County Police Departments To Implement Body Camera Programs

Ossining, Peekskill, and Greenburgh Police Departments have begun to embrace the technology as a means of bridging the gap between the community and law enforcement.

Westchester County consistently makes use of the latest and greatest technology for its law enforcement officials; major renovations have just been completed on the Westchester County Police Academy and the crime lab, and county police departments have begun to embrace technology in other areas of law enforcement. Greenburgh, Ossining, and Peekskill Police Departments have implemented a body camera program for their officers.

Body cameras—small cameras that clip on to an officer’s uniform or are worn as a headset, and record audio and video of an officer’s interactions—are a large step in helping bridge the divide that exists between the community and law enforcement.

“It’s important to remember that the cameras won’t fix the problem with the community,” says Ossining Police Chief Kevin Sylvester. “But they do show our commitment to keeping officers accountable.” In the year that Ossining has been utilizing the body cameras, there has been a reduction in civilian complaints—which is a major indicator for public satisfaction with the department.

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Peekskill Police Chief Eric Johansen—whose department is 6 months into a yearlong body camera trial period—also sees the benefits of the cameras. “People act and behave differently when they know they’re on camera,” he says.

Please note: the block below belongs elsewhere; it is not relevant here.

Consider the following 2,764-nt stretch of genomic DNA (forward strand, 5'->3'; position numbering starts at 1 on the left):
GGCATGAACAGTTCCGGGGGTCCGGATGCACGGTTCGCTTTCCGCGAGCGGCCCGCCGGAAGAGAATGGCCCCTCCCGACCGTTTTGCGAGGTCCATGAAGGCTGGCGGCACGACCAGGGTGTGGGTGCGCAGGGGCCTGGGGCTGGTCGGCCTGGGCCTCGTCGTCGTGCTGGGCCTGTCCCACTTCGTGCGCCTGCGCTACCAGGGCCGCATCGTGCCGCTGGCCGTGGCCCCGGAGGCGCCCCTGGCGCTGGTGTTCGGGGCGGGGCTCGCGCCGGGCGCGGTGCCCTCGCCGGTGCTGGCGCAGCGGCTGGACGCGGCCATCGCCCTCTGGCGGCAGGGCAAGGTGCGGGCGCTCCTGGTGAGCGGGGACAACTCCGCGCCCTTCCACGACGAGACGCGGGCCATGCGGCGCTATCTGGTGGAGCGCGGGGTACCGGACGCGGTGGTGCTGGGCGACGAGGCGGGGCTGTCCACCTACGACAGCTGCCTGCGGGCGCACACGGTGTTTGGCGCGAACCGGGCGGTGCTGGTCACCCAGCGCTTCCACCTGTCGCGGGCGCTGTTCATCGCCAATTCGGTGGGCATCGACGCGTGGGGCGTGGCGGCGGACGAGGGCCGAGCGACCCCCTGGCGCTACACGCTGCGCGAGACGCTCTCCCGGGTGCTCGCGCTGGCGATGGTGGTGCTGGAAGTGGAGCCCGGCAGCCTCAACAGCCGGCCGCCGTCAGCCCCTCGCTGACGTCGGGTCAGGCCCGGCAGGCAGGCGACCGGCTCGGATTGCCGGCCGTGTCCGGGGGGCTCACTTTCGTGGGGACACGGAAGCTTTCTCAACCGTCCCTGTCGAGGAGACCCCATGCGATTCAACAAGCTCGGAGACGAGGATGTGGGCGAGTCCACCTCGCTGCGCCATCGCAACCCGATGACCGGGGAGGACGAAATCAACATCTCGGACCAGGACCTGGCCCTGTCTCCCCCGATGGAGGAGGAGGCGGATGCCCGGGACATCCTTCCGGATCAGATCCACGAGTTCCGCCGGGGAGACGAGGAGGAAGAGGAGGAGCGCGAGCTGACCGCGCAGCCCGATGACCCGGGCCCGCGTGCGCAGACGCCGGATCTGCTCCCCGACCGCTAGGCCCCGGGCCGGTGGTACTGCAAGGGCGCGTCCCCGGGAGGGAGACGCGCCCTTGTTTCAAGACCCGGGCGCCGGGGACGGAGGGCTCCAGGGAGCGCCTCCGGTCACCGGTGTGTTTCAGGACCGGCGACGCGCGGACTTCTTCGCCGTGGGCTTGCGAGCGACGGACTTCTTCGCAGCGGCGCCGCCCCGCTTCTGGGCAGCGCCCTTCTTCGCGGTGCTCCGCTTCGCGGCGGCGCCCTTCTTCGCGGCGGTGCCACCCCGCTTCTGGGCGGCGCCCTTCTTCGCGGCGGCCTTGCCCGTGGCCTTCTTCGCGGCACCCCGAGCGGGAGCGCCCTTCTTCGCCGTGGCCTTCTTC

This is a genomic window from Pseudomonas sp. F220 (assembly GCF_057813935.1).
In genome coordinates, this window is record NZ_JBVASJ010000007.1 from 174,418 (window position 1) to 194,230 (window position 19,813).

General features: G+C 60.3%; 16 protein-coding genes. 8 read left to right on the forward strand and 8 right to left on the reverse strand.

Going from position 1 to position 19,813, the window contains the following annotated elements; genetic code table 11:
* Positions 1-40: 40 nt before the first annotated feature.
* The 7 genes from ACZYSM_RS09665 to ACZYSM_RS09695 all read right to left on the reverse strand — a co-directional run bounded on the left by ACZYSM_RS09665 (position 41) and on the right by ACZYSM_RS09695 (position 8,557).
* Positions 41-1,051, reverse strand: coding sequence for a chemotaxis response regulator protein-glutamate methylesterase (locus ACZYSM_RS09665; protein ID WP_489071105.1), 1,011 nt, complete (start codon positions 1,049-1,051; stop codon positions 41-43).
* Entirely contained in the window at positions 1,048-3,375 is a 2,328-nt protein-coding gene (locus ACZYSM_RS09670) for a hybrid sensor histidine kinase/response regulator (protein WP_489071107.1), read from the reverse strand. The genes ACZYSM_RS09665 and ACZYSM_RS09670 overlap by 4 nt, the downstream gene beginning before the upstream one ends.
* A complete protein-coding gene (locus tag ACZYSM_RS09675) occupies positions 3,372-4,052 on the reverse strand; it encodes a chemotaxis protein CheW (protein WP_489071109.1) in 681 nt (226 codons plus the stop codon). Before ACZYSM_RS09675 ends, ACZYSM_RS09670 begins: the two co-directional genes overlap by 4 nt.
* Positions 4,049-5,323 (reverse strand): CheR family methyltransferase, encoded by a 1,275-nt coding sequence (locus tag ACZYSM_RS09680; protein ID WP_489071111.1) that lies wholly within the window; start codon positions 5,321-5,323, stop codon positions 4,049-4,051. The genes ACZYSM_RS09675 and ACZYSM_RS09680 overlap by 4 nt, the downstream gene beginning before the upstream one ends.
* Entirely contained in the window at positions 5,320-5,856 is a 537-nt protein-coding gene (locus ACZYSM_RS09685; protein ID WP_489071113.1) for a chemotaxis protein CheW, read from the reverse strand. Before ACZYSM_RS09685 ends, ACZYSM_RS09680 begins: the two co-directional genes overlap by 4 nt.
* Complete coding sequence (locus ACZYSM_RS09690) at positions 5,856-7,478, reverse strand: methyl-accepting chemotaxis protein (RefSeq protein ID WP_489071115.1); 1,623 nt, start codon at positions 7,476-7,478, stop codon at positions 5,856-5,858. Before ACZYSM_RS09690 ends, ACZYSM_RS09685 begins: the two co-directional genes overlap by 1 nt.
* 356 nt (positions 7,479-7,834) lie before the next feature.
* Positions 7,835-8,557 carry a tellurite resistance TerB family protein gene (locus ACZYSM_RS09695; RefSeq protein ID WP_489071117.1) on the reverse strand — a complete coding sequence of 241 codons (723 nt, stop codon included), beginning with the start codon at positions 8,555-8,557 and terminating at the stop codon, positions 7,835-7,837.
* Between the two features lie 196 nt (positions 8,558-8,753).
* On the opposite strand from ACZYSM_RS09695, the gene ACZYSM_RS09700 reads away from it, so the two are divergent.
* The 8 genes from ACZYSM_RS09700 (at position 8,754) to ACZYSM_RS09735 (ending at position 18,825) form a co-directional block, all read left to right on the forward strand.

Not only do body cameras help to temper civilian behavior at times, but they also have played an important role in the prosecution of cases. Peekskill PD has been able to use body camera footage in DWI prosecutions, resisting arrest cases, and even a homicide case.

Though the cameras have proven to be useful thus far, there are still some drawbacks. “The back end is incredibly labor intensive,” says Johansen. “We’re still working out some of the details.”

It is important that the public be aware of the limitations of the cameras. “We need to convey a realistic expectation of what the cameras can capture,” says Sylvester. “The lighting and distance play a major role in what [the cameras] can pick up.”

Another question that the departments must tackle is: How much of an officer’s shift needs to be captured? While some members of the public are in favor of every moment being recorded, this is slightly unrealistic. “We have to balance the rights of the police officers as individuals with the rights of the public,” says Johansen.

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The current solution provided is that the officers start recording with the body cameras when responding to a call. This allows law enforcement to keep some level of privacy, while helping the public feel protected. 

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